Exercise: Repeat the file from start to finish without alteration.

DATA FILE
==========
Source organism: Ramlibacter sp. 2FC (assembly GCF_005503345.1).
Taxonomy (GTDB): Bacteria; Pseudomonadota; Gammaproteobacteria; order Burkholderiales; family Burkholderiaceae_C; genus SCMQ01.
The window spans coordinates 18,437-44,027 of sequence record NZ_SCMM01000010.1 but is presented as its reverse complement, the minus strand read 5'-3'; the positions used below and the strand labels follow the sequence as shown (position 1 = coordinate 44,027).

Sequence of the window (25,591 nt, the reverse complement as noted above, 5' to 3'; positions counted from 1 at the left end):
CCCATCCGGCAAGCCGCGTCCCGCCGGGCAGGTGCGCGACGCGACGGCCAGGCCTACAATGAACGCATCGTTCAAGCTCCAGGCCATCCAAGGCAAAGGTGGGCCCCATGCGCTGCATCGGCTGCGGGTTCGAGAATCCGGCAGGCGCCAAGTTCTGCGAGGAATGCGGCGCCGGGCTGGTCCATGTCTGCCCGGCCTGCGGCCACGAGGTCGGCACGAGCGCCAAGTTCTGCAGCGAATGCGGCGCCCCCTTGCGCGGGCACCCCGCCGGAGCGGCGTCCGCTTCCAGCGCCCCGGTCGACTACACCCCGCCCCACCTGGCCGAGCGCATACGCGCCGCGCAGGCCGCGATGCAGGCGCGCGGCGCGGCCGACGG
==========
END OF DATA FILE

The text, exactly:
Source organism: Ramlibacter sp. 2FC (assembly GCF_005503345.1).
Taxonomy (GTDB): Bacteria; Pseudomonadota; Gammaproteobacteria; order Burkholderiales; family Burkholderiaceae_C; genus SCMQ01.
The window spans coordinates 18,437-44,027 of sequence record NZ_SCMM01000010.1 but is presented as its reverse complement, the minus strand read 5'-3'; the positions used below and the strand labels follow the sequence as shown (position 1 = coordinate 44,027).

Sequence of the window (25,591 nt, the reverse complement as noted above, 5' to 3'; positions counted from 1 at the left end):
CCCATCCGGCAAGCCGCGTCCCGCCGGGCAGGTGCGCGACGCGACGGCCAGGCCTACAATGAACGCATCGTTCAAGCTCCAGGCCATCCAAGGCAAAGGTGGGCCCCATGCGCTGCATCGGCTGCGGGTTCGAGAATCCGGCAGGCGCCAAGTTCTGCGAGGAATGCGGCGCCGGGCTGGTCCATGTCTGCCCGGCCTGCGGCCACGAGGTCGGCACGAGCGCCAAGTTCTGCAGCGAATGCGGCGCCCCCTTGCGCGGGCACCCCGCCGGAGCGGCGTCCGCTTCCAGCGCCCCGGTCGACTACACCCCGCCCCACCTGGCCGAGCGCATACGCGCCGCGCAGGCCGCGATGCAGGCGCGCGGCGCGGCCGACGG